Don’t miss this years John Kendrew and Lennart Philipson Awards ceremony on Friday 21 July, 2-4pm, Klaus Tschira Auditorium, EMBL Heidelberg. Winners are Philipp Keller (John Kendrew Young Scientist Award) and Matthias Mann (Lennart Philipson Award). Presenters are Carsten Schulz and Angus Lamond.
EMBL: Predoc, Stelzer group, Cell Biology and Biophysics, 2005-2010.
2017: Group Leader, Howard Hughes Medical Institute, USA.
"I am very grateful to receive the John Kendrew award from the institute I owe so much to. The entire EMBL framework, from its exceptional graduate program and collaborative scientific environment to the outstanding researchers I worked with, was instrumental in my training as a scientist and preparing me to be an independent investigator. I am thus happy to see that EMBL has served as an inspiration for other research institutes, including my current home, the Janelia Research Campus."
Former EMBL Cell Biology and Biophysics PhD student, Philipp Keller (2005-2010), has been selected as this year’s John Kendrew Young Scientist Award winner for ground-breaking work on light-sheet microscopy and computational technologies that allow whole-animal imaging. Much of the image analysis software and microscope blueprints developed by Philipp and his team are now in the public domain, and the work has granted him an outstanding record of publications in high ranking journals (40 in the last seven years). Philipp, now Group Leader at the Janelia Research Campus of the Howard Hughes Medical Institute, studies early brain development and function. He has co-organized several conference series that have strengthened bonds between EMBL and Janelia Research Campus, and participates in philanthropic activities for children’s science education.
EMBL: Group Leader, Instrumentation, 1992-1998
2017: Director, Department of Proteomics and Signal Transduction, Max Planck Institute for Biochemistry, Germany and Program Director, the Novo Nordisk Foundation Center for Protein Research, University of Copenhagen.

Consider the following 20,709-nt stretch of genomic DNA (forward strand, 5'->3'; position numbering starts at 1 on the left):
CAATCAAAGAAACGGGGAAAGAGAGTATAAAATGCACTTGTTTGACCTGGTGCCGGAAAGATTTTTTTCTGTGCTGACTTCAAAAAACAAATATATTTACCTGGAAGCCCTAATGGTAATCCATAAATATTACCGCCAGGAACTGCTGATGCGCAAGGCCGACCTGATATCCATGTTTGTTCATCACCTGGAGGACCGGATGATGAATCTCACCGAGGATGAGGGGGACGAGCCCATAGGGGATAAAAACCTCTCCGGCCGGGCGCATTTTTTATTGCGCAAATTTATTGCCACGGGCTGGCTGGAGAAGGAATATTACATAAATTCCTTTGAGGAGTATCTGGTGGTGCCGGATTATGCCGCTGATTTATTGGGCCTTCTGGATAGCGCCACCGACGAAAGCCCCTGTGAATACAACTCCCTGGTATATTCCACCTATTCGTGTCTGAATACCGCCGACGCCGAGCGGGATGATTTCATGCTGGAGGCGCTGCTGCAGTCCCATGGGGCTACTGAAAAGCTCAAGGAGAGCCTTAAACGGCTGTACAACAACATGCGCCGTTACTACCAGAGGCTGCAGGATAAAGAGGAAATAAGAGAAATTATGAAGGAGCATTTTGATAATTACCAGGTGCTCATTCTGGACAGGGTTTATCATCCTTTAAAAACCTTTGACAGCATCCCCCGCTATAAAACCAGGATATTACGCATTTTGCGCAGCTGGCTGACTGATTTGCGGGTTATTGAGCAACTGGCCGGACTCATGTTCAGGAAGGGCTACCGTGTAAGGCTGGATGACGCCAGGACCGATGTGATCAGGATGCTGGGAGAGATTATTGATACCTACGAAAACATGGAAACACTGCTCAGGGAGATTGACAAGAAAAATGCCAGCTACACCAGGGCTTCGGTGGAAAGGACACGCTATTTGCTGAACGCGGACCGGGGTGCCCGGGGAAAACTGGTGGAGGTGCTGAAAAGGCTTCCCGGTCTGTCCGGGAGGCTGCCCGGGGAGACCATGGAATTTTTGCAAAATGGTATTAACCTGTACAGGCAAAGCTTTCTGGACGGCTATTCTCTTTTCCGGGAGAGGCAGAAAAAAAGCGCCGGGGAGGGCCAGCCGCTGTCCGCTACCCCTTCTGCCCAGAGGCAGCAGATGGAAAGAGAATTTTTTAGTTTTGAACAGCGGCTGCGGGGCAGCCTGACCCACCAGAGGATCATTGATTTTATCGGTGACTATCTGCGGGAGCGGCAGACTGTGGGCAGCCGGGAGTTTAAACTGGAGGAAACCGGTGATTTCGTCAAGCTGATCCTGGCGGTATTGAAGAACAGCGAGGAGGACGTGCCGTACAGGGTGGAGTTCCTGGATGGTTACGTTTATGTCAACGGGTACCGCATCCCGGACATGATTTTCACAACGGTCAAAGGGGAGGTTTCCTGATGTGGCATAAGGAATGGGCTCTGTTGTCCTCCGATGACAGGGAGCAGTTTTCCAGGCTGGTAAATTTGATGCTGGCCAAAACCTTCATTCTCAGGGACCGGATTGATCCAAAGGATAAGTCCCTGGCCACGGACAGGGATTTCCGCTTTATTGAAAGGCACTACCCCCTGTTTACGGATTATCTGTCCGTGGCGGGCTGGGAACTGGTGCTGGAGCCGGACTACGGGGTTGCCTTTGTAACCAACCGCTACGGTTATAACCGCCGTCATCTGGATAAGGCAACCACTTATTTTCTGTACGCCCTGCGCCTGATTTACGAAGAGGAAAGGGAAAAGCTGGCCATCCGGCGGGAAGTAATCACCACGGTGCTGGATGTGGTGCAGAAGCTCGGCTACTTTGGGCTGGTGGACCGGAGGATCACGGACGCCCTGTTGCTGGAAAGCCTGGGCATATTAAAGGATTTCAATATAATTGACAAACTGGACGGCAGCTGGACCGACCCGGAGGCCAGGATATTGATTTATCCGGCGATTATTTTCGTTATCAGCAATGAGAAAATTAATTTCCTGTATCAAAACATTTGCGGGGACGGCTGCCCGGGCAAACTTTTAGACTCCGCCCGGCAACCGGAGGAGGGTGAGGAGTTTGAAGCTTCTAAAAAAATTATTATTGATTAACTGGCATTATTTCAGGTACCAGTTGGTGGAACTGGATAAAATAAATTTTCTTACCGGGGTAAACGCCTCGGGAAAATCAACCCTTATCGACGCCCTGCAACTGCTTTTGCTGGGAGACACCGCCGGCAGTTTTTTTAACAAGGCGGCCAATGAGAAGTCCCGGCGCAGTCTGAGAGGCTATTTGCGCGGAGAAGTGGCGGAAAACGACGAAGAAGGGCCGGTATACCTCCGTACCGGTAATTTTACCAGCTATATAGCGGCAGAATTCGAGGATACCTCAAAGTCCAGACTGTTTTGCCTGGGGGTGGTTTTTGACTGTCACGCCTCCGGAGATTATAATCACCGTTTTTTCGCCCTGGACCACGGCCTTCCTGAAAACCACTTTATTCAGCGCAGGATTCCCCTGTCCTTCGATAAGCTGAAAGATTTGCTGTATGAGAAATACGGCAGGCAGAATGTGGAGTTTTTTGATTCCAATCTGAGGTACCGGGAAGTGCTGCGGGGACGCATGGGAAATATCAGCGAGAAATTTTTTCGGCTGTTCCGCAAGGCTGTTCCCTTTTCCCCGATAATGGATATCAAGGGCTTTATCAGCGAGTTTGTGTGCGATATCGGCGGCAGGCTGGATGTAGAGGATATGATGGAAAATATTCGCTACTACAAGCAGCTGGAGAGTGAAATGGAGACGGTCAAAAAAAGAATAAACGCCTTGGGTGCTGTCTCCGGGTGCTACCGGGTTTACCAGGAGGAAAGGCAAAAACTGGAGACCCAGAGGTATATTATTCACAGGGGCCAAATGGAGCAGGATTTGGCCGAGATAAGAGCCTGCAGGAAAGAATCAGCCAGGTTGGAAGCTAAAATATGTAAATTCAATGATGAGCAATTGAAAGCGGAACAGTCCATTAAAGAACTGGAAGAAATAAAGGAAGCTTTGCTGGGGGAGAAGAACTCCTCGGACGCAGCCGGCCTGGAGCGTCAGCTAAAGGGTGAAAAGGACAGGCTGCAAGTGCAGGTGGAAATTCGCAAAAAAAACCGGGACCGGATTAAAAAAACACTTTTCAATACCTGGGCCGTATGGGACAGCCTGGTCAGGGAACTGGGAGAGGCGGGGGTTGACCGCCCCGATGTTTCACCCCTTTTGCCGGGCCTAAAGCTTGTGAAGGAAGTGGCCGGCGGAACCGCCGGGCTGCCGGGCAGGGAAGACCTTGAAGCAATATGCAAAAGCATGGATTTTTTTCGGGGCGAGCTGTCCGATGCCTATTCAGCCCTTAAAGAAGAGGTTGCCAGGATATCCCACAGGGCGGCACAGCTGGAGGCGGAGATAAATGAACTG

“Mass spectrometry has become an indispensable tool in molecular biology and this could not have happened without the fantastic environment at EMBL. My group greatly benefited from the unique concentration of skills, resources, personalities and ambition that characterised the place then and now. I am very happy that we succeeded in making first mass spectrometry and then proteomics a viable part of the tool kit for biologists and I am especially grateful for Lennart Philipson’s unwavering support of this initially exotic technology and of our group. ”
Matthias Mann, former Group Leader in EMBL’s Instrumentation Programme (1992-1998), has been selected as the 2017 Lennart Philipson Award winner for his pioneering work in the field of mass spectrometry-based proteomics.
Matthias has contributed breakthroughs that have revolutionised proteomics techniques in biomedical laboratories around the world. His contributions include the “peptide sequence tag” approach which allows proteins to be computationally identified by the fragment spectra; nanoelectrospray which allows minute quantities of protein to be tested; and methods for analysing proteins after extracting them from gels.
Since 2005 Matthias has been Director of the Department of Proteomics and Signal Transduction at the Max Planck Institute for Biochemistry in Munich where his group develops and applies methods of mass spectrometry (MS)-based proteomics in a variety of biological areas.
He is also Program Director at the Novo Nordisk Foundation Center for Protein Research at the University of Copenhagen where his Clinical Proteomics group conentrates on large scale analysis of human plasma proteomes.